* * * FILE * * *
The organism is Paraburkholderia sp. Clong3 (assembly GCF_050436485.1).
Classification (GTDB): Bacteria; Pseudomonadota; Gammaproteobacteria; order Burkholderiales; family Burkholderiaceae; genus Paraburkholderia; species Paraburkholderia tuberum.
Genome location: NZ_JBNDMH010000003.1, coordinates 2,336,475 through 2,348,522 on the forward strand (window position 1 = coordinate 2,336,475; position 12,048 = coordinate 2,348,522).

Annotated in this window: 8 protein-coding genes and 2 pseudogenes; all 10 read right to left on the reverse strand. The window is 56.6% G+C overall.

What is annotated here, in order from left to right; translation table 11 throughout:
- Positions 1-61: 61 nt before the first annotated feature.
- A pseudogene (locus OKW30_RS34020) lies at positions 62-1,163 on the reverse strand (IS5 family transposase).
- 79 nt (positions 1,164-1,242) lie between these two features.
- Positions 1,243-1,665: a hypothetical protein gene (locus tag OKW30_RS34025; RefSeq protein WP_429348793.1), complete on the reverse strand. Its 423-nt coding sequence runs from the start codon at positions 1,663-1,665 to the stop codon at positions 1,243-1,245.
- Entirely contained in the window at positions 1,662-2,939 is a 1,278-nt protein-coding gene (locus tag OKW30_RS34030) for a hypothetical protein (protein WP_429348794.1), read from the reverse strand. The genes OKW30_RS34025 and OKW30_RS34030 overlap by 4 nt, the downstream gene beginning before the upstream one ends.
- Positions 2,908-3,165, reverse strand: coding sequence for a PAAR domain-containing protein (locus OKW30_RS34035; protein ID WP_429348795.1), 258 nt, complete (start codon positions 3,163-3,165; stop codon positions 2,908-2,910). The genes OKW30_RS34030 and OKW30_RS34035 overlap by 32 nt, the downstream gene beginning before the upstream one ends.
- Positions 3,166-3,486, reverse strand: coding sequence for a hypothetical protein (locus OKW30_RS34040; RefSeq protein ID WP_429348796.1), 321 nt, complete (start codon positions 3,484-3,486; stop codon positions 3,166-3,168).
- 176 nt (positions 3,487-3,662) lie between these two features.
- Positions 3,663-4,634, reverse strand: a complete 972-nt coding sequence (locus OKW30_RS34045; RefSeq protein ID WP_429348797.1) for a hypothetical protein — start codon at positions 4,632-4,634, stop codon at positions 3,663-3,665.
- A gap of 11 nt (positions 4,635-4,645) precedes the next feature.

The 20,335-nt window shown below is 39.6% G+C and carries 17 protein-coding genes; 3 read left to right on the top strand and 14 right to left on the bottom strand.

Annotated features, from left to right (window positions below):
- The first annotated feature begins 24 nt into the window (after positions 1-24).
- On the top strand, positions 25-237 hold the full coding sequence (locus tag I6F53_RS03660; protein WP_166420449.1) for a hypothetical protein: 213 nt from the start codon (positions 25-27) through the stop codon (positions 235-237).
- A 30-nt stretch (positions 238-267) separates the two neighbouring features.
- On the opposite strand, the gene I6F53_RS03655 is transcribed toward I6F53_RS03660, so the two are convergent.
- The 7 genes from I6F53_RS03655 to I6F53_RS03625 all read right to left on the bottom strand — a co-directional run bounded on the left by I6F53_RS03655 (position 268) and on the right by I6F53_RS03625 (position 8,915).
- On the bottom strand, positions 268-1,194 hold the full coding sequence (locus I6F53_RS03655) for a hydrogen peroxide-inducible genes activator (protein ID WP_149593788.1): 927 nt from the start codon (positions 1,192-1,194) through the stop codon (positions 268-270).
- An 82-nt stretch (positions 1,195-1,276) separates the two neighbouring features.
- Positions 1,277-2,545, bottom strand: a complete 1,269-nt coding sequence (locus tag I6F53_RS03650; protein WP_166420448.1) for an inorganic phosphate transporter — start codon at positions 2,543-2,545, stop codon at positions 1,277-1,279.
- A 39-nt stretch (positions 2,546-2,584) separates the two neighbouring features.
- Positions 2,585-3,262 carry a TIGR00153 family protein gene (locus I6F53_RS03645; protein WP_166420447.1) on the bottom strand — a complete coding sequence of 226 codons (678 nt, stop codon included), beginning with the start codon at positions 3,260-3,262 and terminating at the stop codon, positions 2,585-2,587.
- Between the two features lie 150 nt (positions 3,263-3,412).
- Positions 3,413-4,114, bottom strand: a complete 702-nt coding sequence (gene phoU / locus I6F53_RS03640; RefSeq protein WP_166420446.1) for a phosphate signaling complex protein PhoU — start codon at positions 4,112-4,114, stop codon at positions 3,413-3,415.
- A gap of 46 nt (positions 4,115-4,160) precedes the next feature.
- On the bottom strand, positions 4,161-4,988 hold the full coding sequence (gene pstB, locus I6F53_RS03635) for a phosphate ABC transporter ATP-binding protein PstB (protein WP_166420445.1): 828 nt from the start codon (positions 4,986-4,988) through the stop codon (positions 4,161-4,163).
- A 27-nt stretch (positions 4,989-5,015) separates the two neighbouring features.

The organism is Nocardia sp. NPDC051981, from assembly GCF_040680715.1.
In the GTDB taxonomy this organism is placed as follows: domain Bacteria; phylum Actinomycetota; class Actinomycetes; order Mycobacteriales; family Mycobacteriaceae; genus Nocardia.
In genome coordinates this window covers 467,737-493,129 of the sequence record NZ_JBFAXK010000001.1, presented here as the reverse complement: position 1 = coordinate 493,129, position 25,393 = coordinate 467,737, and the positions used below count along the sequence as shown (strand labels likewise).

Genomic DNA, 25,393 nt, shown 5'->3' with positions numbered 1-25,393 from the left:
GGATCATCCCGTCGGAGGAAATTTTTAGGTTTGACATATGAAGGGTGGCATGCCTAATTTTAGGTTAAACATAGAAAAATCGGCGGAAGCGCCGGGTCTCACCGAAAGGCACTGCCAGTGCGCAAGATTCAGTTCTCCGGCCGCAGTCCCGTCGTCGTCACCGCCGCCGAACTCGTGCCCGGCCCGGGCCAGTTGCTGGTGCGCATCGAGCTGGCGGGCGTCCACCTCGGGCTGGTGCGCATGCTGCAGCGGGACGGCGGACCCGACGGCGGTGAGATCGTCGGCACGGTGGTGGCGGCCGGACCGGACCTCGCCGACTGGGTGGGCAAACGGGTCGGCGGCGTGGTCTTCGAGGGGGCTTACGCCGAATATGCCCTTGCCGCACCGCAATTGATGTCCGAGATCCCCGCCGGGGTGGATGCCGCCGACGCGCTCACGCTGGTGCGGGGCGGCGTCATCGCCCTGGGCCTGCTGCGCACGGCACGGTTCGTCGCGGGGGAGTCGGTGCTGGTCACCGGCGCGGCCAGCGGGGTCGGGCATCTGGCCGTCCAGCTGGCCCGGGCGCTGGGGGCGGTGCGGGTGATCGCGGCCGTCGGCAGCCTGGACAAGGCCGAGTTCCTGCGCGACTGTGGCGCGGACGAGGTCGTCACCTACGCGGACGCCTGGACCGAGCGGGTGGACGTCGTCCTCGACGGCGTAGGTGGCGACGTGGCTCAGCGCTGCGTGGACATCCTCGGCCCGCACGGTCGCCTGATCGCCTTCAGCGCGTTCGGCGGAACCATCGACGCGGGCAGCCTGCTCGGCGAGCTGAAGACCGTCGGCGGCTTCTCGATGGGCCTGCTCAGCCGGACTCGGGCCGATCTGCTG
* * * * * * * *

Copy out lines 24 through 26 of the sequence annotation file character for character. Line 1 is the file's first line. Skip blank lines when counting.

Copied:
- An 82-nt stretch (positions 1,195-1,276) separates the two neighbouring features.
- Positions 1,277-2,545, bottom strand: a complete 1,269-nt coding sequence (locus tag I6F53_RS03650; protein WP_166420448.1) for an inorganic phosphate transporter — start codon at positions 2,543-2,545, stop codon at positions 1,277-1,279.
- A 39-nt stretch (positions 2,546-2,584) separates the two neighbouring features.